In my experience with themed one-shots, players don't care too much about having tons of options and don't mind being railroaded a little bit to move the story along. It is more the fun of the storytelling that makes it a fun session, rather than the min-maxing options.

  • \$\begingroup\$ I feel like creating one class/origin everyone wants to use or is more powerful than the others is kind of "railroading" the gameplay from the start. \$\endgroup\$ Commented Oct 23, 2018 at 19:45
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    \$\begingroup\$ @NickTydryszewski But isn't that what you're roughly looking to do in the first place? By trying to find some way of making magical classes not preferred? It's ok to say "Yes, I am railroading my characters", as long as you know why you're doing it and what the goal is. \$\endgroup\$ Commented Oct 23, 2018 at 22:45
  • \$\begingroup\$ @NickTydryszewski I got the impression this is for a one-shot for a Halloween-themed session? You have to railroad one-shots somewhat. Otherwise you would never make it through the story. \$\endgroup\$ Commented Oct 24, 2018 at 13:58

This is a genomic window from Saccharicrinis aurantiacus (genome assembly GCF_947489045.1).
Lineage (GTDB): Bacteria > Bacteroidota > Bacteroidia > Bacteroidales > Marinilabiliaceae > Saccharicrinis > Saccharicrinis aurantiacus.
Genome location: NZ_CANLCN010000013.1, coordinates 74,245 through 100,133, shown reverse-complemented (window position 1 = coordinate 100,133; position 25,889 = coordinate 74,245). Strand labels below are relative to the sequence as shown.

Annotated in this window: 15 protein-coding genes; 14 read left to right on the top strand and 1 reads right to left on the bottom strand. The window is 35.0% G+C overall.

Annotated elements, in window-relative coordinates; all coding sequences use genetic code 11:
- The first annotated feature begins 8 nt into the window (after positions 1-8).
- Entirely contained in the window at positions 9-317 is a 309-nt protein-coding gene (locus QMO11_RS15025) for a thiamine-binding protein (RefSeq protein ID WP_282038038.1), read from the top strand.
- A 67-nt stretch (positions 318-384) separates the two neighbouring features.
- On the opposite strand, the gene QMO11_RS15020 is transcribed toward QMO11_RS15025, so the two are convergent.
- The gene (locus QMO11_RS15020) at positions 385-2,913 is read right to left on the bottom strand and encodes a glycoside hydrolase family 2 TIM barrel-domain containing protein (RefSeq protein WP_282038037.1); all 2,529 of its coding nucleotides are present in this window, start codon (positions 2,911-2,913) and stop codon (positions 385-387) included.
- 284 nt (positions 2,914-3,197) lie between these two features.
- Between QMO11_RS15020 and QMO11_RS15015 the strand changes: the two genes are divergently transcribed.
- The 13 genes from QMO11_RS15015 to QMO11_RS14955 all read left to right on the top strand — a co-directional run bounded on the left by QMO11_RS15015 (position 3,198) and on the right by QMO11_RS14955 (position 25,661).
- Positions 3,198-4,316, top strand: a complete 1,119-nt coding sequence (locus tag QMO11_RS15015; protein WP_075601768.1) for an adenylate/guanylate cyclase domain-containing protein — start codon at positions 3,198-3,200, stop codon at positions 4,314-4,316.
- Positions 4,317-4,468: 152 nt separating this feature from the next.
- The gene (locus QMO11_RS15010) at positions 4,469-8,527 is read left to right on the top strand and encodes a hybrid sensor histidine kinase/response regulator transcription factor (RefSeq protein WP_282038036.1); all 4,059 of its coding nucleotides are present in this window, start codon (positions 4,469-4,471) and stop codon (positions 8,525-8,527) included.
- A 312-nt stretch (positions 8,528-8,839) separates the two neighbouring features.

Make the choices appealing

In brief, non-supernatural characters are still good to play, provided that they have their own advantages and extraordinary abilities.

In regular D&D 5e (as your question is tagged), players can choose to be wizards or clerics or warlocks, and bend reality to their will using magic. Or they can choose to be fighters or rogues or barbarians to exercise martial prowess or skill-based expertise. While the spellcasting classes are powerful, the non-spellcasting classes are still appealing to many players, because they present their own strengths.

To look at a few non-magical extraordinary abilities which compete with the supernatural abilities: many martial classes get Extra Attack. Rogues get Sneak Attack. Fighters get Action Surge and Second Wind. Battle Master fighters get Combat Manoeuvres. Barbarians get Rage. Monks get Flurry of Blows. The list goes on. Non-magic users still get lots of cool features, which at least partially balances the lack of spell-casting power.